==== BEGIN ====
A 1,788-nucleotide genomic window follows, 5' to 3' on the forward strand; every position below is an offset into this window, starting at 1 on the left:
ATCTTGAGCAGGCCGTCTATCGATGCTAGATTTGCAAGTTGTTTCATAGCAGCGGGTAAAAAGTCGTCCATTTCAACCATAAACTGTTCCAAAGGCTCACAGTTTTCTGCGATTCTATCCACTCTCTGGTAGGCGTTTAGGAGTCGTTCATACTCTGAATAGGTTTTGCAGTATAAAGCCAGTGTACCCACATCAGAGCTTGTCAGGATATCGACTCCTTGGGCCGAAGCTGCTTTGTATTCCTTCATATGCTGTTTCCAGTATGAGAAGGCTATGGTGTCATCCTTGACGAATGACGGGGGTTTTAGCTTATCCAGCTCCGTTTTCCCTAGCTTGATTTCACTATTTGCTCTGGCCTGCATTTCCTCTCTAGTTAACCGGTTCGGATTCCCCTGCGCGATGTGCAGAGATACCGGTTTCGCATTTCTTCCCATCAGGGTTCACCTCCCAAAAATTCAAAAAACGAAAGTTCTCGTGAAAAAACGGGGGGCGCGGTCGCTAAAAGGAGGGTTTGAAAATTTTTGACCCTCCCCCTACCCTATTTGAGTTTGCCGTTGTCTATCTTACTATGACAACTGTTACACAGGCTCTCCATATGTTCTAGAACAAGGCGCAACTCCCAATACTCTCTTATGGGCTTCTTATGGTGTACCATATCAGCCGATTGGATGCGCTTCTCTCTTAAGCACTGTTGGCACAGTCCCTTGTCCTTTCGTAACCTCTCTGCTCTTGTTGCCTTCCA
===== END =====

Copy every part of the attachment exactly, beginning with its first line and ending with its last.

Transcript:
A 1,788-nucleotide genomic window follows, 5' to 3' on the forward strand; every position below is an offset into this window, starting at 1 on the left:
ATCTTGAGCAGGCCGTCTATCGATGCTAGATTTGCAAGTTGTTTCATAGCAGCGGGTAAAAAGTCGTCCATTTCAACCATAAACTGTTCCAAAGGCTCACAGTTTTCTGCGATTCTATCCACTCTCTGGTAGGCGTTTAGGAGTCGTTCATACTCTGAATAGGTTTTGCAGTATAAAGCCAGTGTACCCACATCAGAGCTTGTCAGGATATCGACTCCTTGGGCCGAAGCTGCTTTGTATTCCTTCATATGCTGTTTCCAGTATGAGAAGGCTATGGTGTCATCCTTGACGAATGACGGGGGTTTTAGCTTATCCAGCTCCGTTTTCCCTAGCTTGATTTCACTATTTGCTCTGGCCTGCATTTCCTCTCTAGTTAACCGGTTCGGATTCCCCTGCGCGATGTGCAGAGATACCGGTTTCGCATTTCTTCCCATCAGGGTTCACCTCCCAAAAATTCAAAAAACGAAAGTTCTCGTGAAAAAACGGGGGGCGCGGTCGCTAAAAGGAGGGTTTGAAAATTTTTGACCCTCCCCCTACCCTATTTGAGTTTGCCGTTGTCTATCTTACTATGACAACTGTTACACAGGCTCTCCATATGTTCTAGAACAAGGCGCAACTCCCAATACTCTCTTATGGGCTTCTTATGGTGTACCATATCAGCCGATTGGATGCGCTTCTCTCTTAAGCACTGTTGGCACAGTCCCTTGTCCTTTCGTAACCTCTCTGCTCTTGTTGCCTTCCA